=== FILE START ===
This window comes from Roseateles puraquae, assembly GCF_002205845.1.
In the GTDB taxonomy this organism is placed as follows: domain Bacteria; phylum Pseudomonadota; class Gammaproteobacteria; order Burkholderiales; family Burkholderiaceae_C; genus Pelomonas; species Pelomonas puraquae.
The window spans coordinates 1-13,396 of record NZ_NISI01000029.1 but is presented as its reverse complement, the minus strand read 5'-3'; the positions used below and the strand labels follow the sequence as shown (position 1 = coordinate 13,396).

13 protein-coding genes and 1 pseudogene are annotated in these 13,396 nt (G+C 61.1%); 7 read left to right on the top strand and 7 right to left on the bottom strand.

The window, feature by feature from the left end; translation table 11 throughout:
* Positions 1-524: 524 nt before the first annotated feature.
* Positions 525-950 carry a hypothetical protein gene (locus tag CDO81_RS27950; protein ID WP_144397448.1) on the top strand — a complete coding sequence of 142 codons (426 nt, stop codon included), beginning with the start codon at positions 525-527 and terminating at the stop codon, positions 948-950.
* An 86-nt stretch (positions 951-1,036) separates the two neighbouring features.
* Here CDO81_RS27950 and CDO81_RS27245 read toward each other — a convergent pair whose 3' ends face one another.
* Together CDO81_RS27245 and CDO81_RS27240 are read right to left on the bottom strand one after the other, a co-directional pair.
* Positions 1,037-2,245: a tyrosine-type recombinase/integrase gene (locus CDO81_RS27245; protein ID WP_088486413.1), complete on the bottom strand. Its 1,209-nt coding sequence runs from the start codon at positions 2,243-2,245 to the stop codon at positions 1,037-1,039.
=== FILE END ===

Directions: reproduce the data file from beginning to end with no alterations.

This window comes from Roseateles puraquae, assembly GCF_002205845.1.
In the GTDB taxonomy this organism is placed as follows: domain Bacteria; phylum Pseudomonadota; class Gammaproteobacteria; order Burkholderiales; family Burkholderiaceae_C; genus Pelomonas; species Pelomonas puraquae.
The window spans coordinates 1-13,396 of record NZ_NISI01000029.1 but is presented as its reverse complement, the minus strand read 5'-3'; the positions used below and the strand labels follow the sequence as shown (position 1 = coordinate 13,396).

13 protein-coding genes and 1 pseudogene are annotated in these 13,396 nt (G+C 61.1%); 7 read left to right on the top strand and 7 right to left on the bottom strand.

The window, feature by feature from the left end; translation table 11 throughout:
* Positions 1-524: 524 nt before the first annotated feature.
* Positions 525-950 carry a hypothetical protein gene (locus tag CDO81_RS27950; protein ID WP_144397448.1) on the top strand — a complete coding sequence of 142 codons (426 nt, stop codon included), beginning with the start codon at positions 525-527 and terminating at the stop codon, positions 948-950.
* An 86-nt stretch (positions 951-1,036) separates the two neighbouring features.
* Here CDO81_RS27950 and CDO81_RS27245 read toward each other — a convergent pair whose 3' ends face one another.
* Together CDO81_RS27245 and CDO81_RS27240 are read right to left on the bottom strand one after the other, a co-directional pair.
* Positions 1,037-2,245: a tyrosine-type recombinase/integrase gene (locus CDO81_RS27245; protein ID WP_088486413.1), complete on the bottom strand. Its 1,209-nt coding sequence runs from the start codon at positions 2,243-2,245 to the stop codon at positions 1,037-1,039.